This is an open letter to my colleague Nigel, who participated recently in one of our “Designing Interactive Webinars” events. In the pre-work reflection, Nigel asked:
Is engagement, all the time, the goal? How, as facilitators, and participants, can we be totally comfortable with nil, or minimal engagement? If we had little engagement, then can a webinar still be successful (from the organizer’s and the participant’s point of view)?
I think that your question about whether engagement is really important or what we are striving for (the Holy Grail) is an interesting one and was touched on during the groups’ brainstorming. Fundamentally, the meeting objectives should drive the process and, by inference, the level of interaction that we are striving for. Messages that I took away from the conversation included:
- Meeting/learning objectives are the key starting place
- Different people will have different objectives
- Expect people to have different levels and ways of engagement – and that’s OK
- It is important to keep checking in with people individually to give them ways to engage, and as much as they want to
- My job as facilitator is to set up and guide an interesting conversation that a good majority of participants will get a lot out of, albeit something different for each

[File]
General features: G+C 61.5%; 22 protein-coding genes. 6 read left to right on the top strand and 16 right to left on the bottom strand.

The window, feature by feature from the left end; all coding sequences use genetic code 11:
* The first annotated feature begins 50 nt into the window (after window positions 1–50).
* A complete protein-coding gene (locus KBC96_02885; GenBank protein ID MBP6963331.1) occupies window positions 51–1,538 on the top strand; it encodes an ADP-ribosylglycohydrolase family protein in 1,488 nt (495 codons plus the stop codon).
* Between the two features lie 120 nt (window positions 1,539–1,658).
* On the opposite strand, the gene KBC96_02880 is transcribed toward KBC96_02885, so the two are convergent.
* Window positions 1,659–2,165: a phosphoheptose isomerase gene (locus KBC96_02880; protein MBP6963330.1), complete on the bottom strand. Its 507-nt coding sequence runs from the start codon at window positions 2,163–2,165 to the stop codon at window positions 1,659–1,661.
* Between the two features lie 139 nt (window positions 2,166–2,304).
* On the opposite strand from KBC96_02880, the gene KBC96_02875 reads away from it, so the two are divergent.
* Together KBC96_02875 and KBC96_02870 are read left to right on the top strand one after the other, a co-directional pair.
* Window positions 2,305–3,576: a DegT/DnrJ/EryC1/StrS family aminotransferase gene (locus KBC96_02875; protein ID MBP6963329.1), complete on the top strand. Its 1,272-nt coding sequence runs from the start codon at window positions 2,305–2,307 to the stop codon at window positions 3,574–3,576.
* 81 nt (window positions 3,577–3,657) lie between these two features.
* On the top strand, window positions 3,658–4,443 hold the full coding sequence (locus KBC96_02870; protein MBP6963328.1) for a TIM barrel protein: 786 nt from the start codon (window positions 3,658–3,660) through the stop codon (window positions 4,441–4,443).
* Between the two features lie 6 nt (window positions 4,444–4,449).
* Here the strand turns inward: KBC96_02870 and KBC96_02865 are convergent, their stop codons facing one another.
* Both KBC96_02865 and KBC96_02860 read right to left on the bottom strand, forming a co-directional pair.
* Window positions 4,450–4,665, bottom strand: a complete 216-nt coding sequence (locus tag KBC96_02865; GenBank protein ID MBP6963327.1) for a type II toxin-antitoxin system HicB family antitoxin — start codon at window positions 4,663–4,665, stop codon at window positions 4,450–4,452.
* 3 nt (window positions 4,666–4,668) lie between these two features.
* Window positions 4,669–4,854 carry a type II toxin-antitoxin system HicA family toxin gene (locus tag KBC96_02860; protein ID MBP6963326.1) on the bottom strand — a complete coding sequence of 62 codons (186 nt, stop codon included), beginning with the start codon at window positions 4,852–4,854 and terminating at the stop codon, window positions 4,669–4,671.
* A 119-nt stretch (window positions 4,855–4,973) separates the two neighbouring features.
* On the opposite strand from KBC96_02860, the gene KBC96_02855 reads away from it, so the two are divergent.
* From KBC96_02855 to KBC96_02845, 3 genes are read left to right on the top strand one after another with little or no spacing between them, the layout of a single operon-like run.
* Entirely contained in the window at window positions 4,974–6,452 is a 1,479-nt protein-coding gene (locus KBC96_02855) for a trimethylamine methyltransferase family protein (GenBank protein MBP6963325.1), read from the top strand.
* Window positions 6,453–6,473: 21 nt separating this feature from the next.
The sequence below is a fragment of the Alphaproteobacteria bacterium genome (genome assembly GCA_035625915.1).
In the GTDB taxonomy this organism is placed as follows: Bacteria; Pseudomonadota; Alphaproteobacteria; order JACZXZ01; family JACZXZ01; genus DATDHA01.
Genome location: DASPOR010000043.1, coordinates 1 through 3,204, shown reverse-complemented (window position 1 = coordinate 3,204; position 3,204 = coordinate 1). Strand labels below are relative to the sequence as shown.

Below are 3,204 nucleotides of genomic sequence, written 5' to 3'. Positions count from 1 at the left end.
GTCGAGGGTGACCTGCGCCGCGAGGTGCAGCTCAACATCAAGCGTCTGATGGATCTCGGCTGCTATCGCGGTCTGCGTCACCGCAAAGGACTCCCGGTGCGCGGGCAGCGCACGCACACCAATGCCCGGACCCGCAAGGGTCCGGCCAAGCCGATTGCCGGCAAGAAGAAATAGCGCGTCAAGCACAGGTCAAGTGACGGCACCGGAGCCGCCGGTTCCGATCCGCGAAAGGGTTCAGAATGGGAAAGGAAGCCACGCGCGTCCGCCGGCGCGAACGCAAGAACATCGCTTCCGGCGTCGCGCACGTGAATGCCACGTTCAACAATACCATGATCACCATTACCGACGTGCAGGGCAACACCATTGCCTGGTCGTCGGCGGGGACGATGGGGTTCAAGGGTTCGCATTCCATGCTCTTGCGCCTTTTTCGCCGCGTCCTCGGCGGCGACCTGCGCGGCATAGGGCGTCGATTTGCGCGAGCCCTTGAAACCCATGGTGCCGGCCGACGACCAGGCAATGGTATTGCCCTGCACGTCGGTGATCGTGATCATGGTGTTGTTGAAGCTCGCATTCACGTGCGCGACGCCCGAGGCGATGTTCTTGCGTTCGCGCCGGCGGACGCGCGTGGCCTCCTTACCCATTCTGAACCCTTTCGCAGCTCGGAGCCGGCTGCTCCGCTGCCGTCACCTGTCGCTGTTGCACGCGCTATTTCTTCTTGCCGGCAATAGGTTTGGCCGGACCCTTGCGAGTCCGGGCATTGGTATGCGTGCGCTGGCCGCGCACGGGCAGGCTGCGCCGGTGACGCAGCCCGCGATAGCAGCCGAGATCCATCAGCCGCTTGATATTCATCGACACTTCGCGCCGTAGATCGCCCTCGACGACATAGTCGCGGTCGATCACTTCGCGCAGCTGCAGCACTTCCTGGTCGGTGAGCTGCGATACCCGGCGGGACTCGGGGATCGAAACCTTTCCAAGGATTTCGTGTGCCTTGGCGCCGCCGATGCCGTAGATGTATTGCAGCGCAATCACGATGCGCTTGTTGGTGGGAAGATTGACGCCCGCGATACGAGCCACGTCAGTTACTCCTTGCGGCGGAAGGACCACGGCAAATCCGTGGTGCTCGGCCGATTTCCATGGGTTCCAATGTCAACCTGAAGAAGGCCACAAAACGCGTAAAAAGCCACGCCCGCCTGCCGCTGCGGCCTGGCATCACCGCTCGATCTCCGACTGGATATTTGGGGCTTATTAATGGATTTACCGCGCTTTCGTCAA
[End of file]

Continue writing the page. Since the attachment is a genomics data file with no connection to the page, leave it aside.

The philosophy that engagement is fundamentally an individual and personal decision rather than a meeting objective changes the facilitator’s approach to a virtual meeting or webinar’s agenda and design. During pre-work, it emphasizes context setting, information exchange and self-selection. Our goal is to give participants the richest preparation possible with many opportunities to begin thinking about the topic at hand. By informing them and inviting them to engage ahead of the meeting, we are also giving them permission to determine how much they choose to interact and whether in some circumstances, they want to participate at all. During the meeting or webinar, it focuses us on dialogue and discovery in the session itself. We give participants a variety of ways to interact, then we set them free to experience the process their own way.
Anyone else want to weigh in on this question?
Posted by Editor